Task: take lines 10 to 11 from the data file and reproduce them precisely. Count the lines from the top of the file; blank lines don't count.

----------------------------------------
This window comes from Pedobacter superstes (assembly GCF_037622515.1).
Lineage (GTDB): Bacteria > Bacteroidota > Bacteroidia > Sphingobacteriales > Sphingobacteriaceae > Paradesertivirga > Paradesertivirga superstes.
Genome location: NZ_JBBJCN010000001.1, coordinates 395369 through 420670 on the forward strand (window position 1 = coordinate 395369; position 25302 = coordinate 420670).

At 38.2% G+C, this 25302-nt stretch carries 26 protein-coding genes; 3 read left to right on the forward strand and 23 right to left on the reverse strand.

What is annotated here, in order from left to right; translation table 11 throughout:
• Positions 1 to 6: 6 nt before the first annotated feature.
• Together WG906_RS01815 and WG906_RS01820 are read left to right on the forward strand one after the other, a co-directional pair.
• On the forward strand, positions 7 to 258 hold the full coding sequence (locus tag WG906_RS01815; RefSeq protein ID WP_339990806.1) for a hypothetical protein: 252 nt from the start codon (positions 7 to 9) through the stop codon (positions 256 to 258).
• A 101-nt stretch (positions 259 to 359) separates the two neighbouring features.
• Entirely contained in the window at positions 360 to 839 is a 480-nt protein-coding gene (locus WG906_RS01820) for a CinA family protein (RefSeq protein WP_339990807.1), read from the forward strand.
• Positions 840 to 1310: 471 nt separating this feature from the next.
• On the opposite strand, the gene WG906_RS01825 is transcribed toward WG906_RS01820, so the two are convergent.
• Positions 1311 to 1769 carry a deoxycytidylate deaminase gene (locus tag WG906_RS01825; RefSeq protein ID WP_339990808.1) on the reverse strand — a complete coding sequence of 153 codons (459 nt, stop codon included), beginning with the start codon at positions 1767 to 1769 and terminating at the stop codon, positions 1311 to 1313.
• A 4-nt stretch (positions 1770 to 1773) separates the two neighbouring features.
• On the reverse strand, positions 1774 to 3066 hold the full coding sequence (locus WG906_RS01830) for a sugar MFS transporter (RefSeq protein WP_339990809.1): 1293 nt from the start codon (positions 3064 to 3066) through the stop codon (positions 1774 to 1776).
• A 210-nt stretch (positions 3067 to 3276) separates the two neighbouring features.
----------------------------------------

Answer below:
• Entirely contained in the window at positions 360 to 839 is a 480-nt protein-coding gene (locus WG906_RS01820) for a CinA family protein (RefSeq protein WP_339990807.1), read from the forward strand.
• Positions 840 to 1310: 471 nt separating this feature from the next.